Radio station auctions hot dog from Montreal stadium

Updated: October 18, 2004, 5:45 PM ET
By Darren Rovell |

With the move of the Montreal Expos to Washington D.C. in the offing, Expos items from hats to ticket stubs are selling for top dollar.

And apparently so is the last of the meat that rolled off the grills during the final game at Le Stade Olympique. Bids for the "last" hot dog from the stadium surpassed $600 by 4 p.m. ET on Monday, with less than two days left to go on the online auction.

Hot Dog
A trophy was made out of the remnants of the last surviving hot dog from Montreal's Le Stade Olympique.
The auction is being held by a radio station in Three Rivers, Quebec, located roughly 75 miles from Montreal. On Sept. 29, the station -- Energie 102.3 -- gave away two tickets for the game that night, the Expos final home game. The winner would receive the tickets as long as he or she brought back one of the last pieces of meat produced at the stadium.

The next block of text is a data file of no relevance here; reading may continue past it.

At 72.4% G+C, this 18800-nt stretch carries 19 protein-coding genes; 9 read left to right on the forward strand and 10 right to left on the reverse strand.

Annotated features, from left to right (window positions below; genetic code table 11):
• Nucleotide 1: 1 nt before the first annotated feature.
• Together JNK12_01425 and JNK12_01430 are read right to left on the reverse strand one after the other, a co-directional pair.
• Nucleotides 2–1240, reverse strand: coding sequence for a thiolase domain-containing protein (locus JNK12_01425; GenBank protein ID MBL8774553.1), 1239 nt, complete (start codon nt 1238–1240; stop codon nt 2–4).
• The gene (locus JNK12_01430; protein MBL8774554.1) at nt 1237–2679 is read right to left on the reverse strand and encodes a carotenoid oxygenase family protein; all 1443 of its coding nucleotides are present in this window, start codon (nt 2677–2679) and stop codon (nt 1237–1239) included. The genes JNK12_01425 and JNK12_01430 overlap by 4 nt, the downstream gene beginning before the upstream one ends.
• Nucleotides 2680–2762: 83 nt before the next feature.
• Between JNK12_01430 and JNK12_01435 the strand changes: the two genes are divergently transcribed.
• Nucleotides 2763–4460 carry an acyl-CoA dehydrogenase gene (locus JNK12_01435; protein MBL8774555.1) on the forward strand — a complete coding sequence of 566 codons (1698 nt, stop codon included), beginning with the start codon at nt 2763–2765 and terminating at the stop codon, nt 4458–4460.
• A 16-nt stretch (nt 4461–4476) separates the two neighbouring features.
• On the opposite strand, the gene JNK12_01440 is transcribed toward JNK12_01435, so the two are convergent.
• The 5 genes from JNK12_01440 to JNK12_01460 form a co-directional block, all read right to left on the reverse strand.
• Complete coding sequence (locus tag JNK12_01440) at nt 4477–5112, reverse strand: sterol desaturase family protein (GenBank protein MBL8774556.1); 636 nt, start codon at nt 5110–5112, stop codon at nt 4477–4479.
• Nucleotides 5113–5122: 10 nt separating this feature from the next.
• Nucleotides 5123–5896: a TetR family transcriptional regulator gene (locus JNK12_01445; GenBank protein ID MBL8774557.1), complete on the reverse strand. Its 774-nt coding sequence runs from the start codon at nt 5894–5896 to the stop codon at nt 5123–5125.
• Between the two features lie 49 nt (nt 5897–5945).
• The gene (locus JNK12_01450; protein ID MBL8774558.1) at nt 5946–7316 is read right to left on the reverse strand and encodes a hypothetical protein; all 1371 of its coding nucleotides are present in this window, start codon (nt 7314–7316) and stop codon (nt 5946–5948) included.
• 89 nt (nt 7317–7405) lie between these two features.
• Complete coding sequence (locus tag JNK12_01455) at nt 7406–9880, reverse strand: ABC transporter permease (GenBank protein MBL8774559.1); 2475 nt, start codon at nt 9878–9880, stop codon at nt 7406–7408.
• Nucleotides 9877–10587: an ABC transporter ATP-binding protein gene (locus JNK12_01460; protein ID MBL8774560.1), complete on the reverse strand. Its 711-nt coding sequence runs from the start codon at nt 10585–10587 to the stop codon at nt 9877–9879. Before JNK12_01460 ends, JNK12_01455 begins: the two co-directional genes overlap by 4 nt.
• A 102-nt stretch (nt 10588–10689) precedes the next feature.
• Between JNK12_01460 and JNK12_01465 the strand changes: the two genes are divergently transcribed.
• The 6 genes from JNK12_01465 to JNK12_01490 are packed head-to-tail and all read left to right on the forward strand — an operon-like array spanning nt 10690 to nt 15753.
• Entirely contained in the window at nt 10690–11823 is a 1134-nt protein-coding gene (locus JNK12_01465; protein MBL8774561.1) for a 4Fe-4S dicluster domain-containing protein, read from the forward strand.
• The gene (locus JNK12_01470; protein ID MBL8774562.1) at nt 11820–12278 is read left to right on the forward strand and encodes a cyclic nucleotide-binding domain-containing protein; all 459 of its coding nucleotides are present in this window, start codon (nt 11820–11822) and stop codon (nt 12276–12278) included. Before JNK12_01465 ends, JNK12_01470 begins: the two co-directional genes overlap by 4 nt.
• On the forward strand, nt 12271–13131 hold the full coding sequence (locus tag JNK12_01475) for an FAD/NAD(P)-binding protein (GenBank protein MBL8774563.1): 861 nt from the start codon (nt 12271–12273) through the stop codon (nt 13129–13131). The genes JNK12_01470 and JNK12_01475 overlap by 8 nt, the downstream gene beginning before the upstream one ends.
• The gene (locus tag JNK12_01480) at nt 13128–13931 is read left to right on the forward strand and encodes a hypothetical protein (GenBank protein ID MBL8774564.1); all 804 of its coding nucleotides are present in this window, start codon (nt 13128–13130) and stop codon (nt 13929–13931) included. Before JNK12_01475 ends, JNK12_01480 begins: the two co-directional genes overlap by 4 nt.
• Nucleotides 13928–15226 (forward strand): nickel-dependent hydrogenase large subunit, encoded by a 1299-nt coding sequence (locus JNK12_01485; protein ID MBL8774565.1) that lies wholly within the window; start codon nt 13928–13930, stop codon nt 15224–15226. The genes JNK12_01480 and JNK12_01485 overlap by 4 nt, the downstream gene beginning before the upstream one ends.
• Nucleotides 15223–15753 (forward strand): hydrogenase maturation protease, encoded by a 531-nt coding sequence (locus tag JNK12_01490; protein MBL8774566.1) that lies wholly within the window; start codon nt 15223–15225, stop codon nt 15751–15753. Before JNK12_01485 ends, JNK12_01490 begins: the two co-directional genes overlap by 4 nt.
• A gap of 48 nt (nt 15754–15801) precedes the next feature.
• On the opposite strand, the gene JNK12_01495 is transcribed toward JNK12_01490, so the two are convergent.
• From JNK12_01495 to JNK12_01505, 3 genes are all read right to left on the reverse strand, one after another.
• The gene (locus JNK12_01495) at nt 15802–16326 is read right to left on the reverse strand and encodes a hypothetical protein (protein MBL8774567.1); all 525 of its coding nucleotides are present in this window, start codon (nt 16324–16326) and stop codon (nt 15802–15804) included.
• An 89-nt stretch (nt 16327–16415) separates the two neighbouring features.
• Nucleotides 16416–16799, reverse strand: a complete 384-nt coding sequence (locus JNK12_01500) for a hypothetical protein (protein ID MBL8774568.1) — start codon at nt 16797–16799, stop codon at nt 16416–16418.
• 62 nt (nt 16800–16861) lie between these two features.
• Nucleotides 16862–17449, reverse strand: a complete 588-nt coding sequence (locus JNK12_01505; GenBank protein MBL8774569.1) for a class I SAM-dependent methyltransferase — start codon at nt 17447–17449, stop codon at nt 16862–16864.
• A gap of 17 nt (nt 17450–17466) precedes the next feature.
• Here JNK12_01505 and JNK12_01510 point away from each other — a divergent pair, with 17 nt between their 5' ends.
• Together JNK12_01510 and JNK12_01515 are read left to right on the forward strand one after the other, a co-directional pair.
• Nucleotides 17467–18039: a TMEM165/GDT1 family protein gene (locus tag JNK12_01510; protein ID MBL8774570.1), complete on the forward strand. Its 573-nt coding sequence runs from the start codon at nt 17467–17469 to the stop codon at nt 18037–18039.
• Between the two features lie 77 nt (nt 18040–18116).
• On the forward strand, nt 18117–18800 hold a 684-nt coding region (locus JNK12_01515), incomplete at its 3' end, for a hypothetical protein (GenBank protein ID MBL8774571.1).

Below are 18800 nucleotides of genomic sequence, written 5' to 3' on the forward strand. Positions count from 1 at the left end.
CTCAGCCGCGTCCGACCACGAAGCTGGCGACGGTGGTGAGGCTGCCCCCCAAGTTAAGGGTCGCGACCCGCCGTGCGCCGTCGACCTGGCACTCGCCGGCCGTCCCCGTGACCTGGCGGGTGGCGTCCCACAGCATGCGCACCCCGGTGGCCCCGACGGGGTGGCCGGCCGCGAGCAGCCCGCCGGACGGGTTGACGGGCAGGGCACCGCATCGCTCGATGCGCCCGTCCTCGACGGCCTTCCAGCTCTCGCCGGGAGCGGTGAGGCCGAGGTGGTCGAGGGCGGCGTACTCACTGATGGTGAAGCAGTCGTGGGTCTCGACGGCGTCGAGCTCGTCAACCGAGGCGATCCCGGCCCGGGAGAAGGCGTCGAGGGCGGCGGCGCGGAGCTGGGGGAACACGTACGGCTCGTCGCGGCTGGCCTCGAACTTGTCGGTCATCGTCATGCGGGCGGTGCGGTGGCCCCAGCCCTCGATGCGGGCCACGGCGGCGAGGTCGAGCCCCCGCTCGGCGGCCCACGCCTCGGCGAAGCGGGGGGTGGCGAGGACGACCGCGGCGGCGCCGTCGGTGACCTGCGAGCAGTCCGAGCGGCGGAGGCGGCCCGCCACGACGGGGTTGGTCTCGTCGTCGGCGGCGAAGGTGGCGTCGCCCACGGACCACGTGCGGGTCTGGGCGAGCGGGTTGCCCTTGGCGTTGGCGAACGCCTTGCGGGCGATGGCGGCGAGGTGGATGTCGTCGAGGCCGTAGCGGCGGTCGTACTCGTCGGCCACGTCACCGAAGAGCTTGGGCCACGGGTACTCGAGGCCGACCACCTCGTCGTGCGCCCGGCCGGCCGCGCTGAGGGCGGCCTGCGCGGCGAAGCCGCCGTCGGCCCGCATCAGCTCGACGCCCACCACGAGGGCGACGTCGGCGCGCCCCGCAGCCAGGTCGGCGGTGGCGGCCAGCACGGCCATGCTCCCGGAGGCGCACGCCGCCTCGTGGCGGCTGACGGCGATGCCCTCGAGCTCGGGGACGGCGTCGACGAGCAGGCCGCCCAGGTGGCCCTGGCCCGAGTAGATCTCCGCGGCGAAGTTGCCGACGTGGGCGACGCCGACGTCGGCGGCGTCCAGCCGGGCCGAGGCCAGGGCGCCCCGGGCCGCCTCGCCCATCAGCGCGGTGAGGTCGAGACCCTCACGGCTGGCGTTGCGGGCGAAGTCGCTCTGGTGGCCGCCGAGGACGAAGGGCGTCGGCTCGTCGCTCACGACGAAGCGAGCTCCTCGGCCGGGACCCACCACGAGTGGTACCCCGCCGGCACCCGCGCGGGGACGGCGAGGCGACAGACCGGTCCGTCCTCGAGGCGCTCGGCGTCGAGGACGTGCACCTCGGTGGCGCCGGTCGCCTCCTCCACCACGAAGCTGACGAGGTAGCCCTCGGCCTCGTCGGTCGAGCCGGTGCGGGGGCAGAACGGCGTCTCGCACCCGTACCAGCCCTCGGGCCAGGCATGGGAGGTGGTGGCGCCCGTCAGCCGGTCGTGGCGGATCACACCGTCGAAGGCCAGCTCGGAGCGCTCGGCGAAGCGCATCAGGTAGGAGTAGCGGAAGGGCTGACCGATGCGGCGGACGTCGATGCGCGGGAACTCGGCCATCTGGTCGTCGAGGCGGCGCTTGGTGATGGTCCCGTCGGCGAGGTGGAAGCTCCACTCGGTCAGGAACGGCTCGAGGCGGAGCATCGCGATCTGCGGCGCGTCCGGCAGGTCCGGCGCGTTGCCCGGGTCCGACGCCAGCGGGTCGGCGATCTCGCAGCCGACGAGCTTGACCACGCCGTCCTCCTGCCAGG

The fan obliged, purchased the hot dog in the seventh inning and after the game ended, he brought the hot dog in its bun to the station.

"We brought the hot dog and the bun to a specialist at Three Rivers University," said Jean Martin, the station's general manager. "He could preserve the bread, but he said it was impossible to keep the hot dog in the open air."

Martin said the scientist made a mold of the sausage and put it on the bread. The station then made it into a trophy of sorts complete with the hot dog mold, the bread, the ticket and a gold plaque with the date of the last game etched into it.

"At the beginning, this was just a joke," Martin said. "We thought we'd get $50 and that would be nice, since we decided the money is going to be given to a local children's charity. Now it looks like this could sell for $1,000."

Martin said the winner of the auction will also get the real hot dog, which is being preserved in a jar. It will also come with a certificate of authenticity.

Said Martin: "We're not sure it was the very last one made, but it's most likely the last one that survived."

Darren Rovell, who covers sports business for, can be reached at

Darren Rovell | email Sports Business reporter